Sea turtles have many recognized functions in the development and preservation of the nature and the dynamics of marine ecosystems. They are a vital part of the interspecific interactions of marine ecosystems, as prey competitor, consumer as well as host. They are also important channels for nutrient and energy exchange between and within ecosystems. Additionally, they can significantly alter the physical structure marine ecosystems.
Sea turtles play an integral element in the food web on the planet and are essential for the wellbeing of the oceans. By eating other species, sea turtles can regulate a variety of other. Green turtles, for example are mainly a seagrass eater. They stop seagrass from growing excessively long and too dense by grazing on meadows of seagrass. Seagrass beds that are well-managed and healthy provide many ecosystem benefits. They provide an ideal nursery for a variety of marine species, and also serve as an oxygen source and carbon sink for the ocean.
Hawksbill turtles are yet another instance of a turtle that is concentrated on eating sponges. They are vital to a healthy coral reef, keeping fast-growing sponges at bay and giving slower growing corals the chance to grow. Coral reefs are believed to be the most diverse ecosystem on earth that provides shelter and habitat for thousands marine creatures. Coral reefs house numerous species of fish, including juvenile fish that spawn there. The coral reefs also provide shelter for fish that are young before they are moved to deeper waters when they are mature. Coral reefs also protect shorelines from waves and storms and are an important revenue generator for many nations through tourism.
Leatherbacks eat jellyfish. Keeping the jellyfish population under control is vital. Jellyfish feed on fish eggs and larvae, which means that having too many jellyfish could mean less fish.
Loggerheads feed on hard-shelled prey, such as crustaceans. They break down shells, and speed up the rate of disintegration. This increases the rate for nutrient recycling in the ocean bottom ecosystems.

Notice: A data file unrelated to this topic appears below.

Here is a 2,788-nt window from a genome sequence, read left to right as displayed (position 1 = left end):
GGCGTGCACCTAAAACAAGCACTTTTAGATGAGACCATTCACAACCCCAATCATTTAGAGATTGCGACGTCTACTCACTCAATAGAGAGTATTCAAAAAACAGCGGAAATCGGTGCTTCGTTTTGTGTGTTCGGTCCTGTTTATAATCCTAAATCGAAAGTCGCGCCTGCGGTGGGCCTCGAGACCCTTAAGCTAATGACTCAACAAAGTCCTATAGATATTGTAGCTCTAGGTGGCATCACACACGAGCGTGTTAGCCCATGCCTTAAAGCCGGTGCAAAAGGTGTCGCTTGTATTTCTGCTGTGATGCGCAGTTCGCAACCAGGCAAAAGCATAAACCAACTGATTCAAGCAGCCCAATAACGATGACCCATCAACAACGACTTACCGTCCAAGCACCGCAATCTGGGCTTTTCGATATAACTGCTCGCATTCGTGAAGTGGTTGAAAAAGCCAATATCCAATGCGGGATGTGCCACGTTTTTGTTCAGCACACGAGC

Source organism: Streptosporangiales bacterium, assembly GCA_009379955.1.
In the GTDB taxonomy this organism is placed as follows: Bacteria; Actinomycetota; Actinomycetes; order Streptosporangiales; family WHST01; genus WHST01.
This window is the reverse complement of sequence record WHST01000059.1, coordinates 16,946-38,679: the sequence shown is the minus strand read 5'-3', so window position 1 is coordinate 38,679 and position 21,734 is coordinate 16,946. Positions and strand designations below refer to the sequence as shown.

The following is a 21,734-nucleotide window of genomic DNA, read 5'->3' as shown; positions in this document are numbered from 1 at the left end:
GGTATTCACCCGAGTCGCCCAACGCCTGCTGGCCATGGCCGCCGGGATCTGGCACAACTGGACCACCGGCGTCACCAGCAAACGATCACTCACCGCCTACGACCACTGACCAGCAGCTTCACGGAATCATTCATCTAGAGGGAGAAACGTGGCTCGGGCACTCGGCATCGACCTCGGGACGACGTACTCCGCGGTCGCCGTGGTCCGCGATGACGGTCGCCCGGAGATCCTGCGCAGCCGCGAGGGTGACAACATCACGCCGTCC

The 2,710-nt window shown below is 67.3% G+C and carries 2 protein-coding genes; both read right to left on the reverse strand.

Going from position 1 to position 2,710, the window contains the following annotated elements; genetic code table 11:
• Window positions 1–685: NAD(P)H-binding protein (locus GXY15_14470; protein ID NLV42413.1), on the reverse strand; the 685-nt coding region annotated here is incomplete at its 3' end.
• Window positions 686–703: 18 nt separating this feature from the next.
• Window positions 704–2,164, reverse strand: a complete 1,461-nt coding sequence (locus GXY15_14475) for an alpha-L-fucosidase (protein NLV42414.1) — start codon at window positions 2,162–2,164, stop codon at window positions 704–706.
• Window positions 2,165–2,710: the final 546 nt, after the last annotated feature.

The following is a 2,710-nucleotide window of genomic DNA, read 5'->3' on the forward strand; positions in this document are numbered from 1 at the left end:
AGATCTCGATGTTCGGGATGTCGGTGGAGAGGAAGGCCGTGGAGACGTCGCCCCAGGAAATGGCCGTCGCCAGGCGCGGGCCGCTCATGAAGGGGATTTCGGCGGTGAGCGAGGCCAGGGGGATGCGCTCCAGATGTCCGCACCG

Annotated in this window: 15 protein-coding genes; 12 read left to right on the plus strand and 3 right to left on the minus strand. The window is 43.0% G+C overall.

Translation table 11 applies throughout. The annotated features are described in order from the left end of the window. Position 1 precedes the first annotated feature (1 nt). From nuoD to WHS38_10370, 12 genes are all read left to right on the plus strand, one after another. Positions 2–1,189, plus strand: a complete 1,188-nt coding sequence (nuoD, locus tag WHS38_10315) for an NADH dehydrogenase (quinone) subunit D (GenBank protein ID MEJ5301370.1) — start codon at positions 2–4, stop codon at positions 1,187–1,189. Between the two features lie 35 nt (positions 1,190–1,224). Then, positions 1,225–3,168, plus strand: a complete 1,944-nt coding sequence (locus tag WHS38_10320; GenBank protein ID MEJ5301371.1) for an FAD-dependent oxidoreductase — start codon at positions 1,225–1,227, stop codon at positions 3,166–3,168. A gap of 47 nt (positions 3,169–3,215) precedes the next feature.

Many marine creatures also utilize sea turtles as their habitat! Barnacles, algae and small creatures called epibionts attach themselves to the turtles. By transporting them around, sea turtles are the food sources for shrimp and fish. Certain fish species depend on epibionts from sea turtles for their food.
Additionally, sea turtles provide an important source of food for other species, particularly during their early stages of life. Ants, crabsand rats as well as raccoons and foxes coyotes, feral cats, mongoose, vultures and dogs are recognized for digging into turtle eggs that have not been laid and the eggs provide a nutrient-rich source of food. The food source of numerous seabirds, fish and invertebrates is the young turtle. Sea turtles that are adults are preyed upon by sharks and killer whales.
Eggshells that have not been hatched and empty eggs that remain in nests on beaches are a fertilizer for plants on the beach. They supply nutrients for the growth of plants and helps stabilize the shoreline and offer food to a range of animal species that eat plants.
Sea turtles can migrate long distances so they are essential to keeping diversity alive and growing in the oceans. They carry the species that live on them away from the seagrass beds, reefs and open oceans.